On-Site Inspection in Theory and Practice: A Primer on Modern Arms Control Regimes

By George L.Rueckert | Go to book overview

Chapter 12

Issues of On-Site Inspection

The modern on-site inspection (OSI) regimes developed since the conclusion of the Intermediate Nuclear Forces (INF) Treaty have added new elements to the verification structures of arms control agreements, significantly increasing their effectiveness. By permitting the on-site presence of trained inspectors and the use of specialized verification equipment to help verify compliance with the provisions of an agreement, they increase the chance that illegal activity will be discovered and complicate and significantly raise the costs of cheating. They also contribute in a major way to military openness and transparency in the areas where they are applied, reducing the possibilities of misunderstanding and mistakes in interpreting military actions. In addition, the verification regimes containing OSI establish important internationally recognized norms that provide a stronger legal and political basis for a concerted response by an individual country or collectively by the international community should violations be found.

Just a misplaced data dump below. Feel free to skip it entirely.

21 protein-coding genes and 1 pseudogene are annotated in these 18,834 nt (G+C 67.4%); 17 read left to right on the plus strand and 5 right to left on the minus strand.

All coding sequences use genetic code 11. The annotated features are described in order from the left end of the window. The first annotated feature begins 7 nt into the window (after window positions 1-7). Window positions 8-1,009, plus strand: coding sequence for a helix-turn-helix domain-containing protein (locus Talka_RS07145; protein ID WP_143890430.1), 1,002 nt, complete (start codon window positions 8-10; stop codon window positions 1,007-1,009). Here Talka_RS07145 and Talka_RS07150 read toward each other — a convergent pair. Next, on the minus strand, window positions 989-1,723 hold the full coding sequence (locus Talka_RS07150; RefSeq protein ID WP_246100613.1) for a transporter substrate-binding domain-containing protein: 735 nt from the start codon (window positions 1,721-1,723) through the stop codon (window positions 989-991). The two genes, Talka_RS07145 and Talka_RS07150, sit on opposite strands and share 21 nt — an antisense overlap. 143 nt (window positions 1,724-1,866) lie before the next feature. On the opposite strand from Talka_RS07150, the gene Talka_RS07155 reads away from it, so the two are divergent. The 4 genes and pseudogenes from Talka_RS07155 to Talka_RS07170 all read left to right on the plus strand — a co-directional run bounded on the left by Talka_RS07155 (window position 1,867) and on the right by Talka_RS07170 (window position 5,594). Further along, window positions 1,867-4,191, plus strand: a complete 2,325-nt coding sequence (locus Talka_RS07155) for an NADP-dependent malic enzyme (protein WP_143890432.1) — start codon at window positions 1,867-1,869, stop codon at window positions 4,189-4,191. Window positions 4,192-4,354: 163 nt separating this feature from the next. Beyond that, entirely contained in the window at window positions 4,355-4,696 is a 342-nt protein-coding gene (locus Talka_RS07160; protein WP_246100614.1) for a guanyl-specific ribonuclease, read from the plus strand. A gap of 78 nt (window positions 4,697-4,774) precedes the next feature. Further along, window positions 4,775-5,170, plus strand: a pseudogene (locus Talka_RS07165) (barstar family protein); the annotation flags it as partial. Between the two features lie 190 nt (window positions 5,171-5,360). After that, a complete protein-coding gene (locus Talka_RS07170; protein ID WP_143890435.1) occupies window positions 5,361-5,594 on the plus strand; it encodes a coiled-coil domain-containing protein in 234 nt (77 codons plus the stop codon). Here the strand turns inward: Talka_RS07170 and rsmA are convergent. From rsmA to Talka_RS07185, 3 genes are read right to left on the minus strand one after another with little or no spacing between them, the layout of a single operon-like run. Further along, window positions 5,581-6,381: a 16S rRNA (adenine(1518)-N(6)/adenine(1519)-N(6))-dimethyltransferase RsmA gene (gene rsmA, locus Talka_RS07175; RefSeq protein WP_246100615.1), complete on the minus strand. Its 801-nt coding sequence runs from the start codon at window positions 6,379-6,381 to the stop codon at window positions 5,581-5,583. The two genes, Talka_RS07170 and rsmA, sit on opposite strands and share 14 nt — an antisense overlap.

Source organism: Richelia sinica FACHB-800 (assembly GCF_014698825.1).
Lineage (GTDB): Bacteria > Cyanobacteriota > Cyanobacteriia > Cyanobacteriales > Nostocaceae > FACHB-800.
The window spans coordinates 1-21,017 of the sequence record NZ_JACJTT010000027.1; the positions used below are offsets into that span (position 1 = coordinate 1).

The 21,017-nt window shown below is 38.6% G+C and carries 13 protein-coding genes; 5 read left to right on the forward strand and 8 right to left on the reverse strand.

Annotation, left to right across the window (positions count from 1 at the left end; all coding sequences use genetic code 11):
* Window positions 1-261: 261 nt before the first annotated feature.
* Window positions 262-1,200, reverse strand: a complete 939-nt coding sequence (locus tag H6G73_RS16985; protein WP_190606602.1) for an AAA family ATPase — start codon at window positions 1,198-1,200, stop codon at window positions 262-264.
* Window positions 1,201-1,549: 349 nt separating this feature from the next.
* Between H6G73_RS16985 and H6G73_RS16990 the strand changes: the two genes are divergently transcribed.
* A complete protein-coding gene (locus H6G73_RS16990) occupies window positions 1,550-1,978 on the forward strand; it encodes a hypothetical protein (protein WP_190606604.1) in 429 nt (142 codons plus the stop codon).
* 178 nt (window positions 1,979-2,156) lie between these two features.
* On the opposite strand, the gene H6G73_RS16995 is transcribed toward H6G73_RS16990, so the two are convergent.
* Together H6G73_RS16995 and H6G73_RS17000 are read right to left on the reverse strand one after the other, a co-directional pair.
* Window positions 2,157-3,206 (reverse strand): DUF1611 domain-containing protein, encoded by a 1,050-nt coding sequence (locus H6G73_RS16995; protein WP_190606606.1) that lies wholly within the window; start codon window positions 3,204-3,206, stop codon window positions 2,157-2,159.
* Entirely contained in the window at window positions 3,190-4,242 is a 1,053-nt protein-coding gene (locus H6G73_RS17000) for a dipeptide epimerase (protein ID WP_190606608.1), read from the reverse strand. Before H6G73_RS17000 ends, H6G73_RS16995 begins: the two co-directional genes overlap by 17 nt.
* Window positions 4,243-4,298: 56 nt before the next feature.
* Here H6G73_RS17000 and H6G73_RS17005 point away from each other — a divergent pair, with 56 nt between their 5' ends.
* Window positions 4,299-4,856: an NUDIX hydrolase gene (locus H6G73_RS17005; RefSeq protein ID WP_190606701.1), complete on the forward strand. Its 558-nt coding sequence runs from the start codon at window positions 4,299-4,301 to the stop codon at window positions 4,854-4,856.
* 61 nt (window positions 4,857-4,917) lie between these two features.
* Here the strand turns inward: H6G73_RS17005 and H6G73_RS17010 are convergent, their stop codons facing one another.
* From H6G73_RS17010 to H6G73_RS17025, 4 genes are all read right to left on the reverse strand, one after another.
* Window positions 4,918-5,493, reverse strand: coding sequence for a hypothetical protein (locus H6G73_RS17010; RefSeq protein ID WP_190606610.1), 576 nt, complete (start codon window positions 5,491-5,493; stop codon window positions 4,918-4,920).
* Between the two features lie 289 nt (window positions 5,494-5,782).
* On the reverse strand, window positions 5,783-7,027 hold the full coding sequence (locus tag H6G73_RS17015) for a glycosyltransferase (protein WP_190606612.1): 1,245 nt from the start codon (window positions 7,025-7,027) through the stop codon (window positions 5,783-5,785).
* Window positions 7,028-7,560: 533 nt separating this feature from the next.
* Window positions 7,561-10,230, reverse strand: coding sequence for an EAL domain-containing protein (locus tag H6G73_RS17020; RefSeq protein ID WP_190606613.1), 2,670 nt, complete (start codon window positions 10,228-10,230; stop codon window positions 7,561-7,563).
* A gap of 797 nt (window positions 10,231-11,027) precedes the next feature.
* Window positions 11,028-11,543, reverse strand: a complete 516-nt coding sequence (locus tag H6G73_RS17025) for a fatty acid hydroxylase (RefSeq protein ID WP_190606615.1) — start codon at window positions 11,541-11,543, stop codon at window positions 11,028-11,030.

At bottom, however, OSI regimes are only an investigative tool. They are not—and do not purport to be—watertight assurances of compliance. Even the most carefully constructed OSI regimes can be “spoofed” by a country determined on cheating and prepared to expend the necessary resources to carry out covert activity. OSI regimes, therefore are not, and should not be viewed as, a panacea for ensuring full and complete compliance with bilateral, regional, or global arms control agreements.

All OSI regimes entail a varied mix of benefits, costs, and risks—all of which must be considered in evaluating their desirability and relative effectiveness. As arms control agreements with ever more intrusive verification regimes come online, there is a need to carefully balance the contributions of each regime with its real and potential costs. Such a balanced assessment becomes particularly essential when evaluating the benefits of implementing, funding, and supporting additional OSI activities at both the national and multinational level against

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